INSIDE SRI LANKA A monthly insider’s report by Royston Ellis, September 2014
The rejuvenation and expansion of Colombo continues at an incredible pace. Last month I wrote about the opening of the converted old Auditor General’s building by Independence Square into an ornate and upmarket shopping arcade. Now the downmarket area of Pettah opposite the Colombo Fort Railway Station is being gentrified with the conversion of a forgotten and stagnant waterway into an inspiring floating market.
The waterway is suspended between the Beira Lake and a tip of a tributary of the Kelani Ganga (river) by Bastian Mawatha (road) near the bus station, reached by walking to the right after exiting the Fort Railway station. Created by the Urban Development Authority as the first phase of a project to spruce up the entire area, the water has been treated chemically to improve its quality.
More recently known for its open air bazaars, colourful markets and shops overflowing with everything you ever wanted – and most things you will never need – Pettah was a select residential area during the Dutch and early British periods although later, as the British moved to more salubrious districts, it became known as “the native quarter.”
The hope is that the Floating Market will entice tourists and Sri Lankans to patronise this revitalised neighbourhood. Billed in press advertisements as: “A wonderful combination of old world charm, heritage and culture,” the market will feature “92 shops, 10 floating shops, four food courts and a fine dining floating restaurant.”
Word Tourism Day
World Tourism Day is commemorated throughout the world annually on 27 September by the 156 member states of the World Tourist Organisation, a specialised agency of the United Nations. The theme for this year’s events is “Tourism and Community Development.”
The Tourist Board for the Western Province, which is home not only to the Bandaranaike International Airport and Colombo, but also to the popular beach resorts of Negombo, Mount Lavinia and Beruwala, has a record of encouraging community development through tourism. Classes have been held to train those on the periphery of tourism, such as taxi & minibus drivers, beach vendors, boatmen and freelance guides (formerly known as beach boys).
Just as old buildings are being modernised so are old attitudes to make Sri Lanka an even better place for visitors.
The annual Colombo Marathon is being run from Independence Square in Colombo to the Hamilton Canal and along the canal bank to Negombo on Sunday 5 October 2014. This is an official marathon recognised by the world authority for marathon racing and attracts competitors from around the world, as well as thousands of Sri Lankans and visitors running for fun. Closing date for entries is 20 September 2014 www.srilankamarathon.org.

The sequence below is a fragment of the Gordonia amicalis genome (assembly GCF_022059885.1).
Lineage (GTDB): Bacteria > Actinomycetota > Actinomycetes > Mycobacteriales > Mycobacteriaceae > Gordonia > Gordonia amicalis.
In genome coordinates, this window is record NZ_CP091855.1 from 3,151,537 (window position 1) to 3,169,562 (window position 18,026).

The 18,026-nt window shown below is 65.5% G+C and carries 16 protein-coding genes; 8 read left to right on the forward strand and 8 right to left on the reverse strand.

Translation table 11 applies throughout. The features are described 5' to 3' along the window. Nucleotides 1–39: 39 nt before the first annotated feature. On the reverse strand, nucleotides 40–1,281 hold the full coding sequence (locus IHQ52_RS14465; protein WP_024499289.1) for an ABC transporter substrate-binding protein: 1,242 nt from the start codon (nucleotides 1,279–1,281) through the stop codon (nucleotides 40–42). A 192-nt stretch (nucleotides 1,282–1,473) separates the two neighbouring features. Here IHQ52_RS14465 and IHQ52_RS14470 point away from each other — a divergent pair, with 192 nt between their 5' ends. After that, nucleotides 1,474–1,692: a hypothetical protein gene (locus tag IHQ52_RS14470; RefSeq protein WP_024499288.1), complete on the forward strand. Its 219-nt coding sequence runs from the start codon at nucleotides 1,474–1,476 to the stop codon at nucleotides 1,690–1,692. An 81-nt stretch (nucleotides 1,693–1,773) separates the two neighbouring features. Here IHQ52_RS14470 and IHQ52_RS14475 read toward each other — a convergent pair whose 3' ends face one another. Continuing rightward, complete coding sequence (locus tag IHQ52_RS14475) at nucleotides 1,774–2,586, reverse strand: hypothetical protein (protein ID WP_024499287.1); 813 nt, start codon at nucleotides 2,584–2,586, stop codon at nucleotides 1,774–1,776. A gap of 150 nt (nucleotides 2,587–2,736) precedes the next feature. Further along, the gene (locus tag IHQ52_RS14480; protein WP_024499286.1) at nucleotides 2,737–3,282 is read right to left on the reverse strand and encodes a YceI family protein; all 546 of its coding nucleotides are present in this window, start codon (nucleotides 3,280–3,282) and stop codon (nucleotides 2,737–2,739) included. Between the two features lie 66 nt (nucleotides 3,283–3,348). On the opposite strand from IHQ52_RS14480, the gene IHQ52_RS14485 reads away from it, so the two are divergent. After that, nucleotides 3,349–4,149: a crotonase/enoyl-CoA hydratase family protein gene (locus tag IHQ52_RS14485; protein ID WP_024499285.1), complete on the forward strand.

Who will pull the strings?
Puppetry used to be popular in Sri Lanka but now it is a dying art, left in the hands of only a few dedicated practitioners. Puppet shows seem incomprehensible to visitors since they are performed in Sinhala following a traditional script that has been passed on by word of mouth for over three centuries.
It is believed that puppets in their first manifestation in Sri Lanka in ancient times were used as a means of communication, not entertainment. Near life-size figurines, constructed from wood with strings attached so their limbs and faces could be manipulated by their handlers, were created in the likeness of royal rulers and used to broadcast proclamations by performances.
Puppetry progressed from a medium of information to entertainment and puppets were created to represent the heroes of traditional folk tales, acting gripping dramas that would enthral village audiences. The puppets based on characters from the past three centuries and the traditional stories have been retained, but without the appeal and audiences they once had.
However, some Sri Lankans are keen to keep puppetry alive. In Dehiwela, south of Colombo and close to the Zoo, a private museum exists dedicated to traditional puppetry. A variety of puppets in traditional costumes are on display in a purpose built building, suspended from the roof’s beams and sitting in nooks and crannies.
The support of curious tourists will encourage those dedicated artistes to keep this precious art form alive. Otherwise soon there may be no one left to pull the strings.
There has been a revision of the charges for the Electronic Travel Authorisation which is a tourist visa obtained on line www.eta.gov.lk for a visit to Sri Lanka. Registering for this in advance of arrival means that there is no long wait at the immigration desk since the immigration officer just keys in the passport details and out pops a sticker to be placed in the passport giving the expiry date by which the visitor must leave.
The cost for online applications for a visa valid for 30 days, allowing two entries, is US$30. Getting this at the airport involves another queue and having to pay $35. Children under 12 get in free, and there is no charge for a transit visa for a stay of two days.
A British resident of Sri Lanka since 1980, Royston Ellis is an erstwhile beat poet and author of The Bradt Guide to Sri Lanka. His weekly blog is available by free subscription from www.roystonellis.com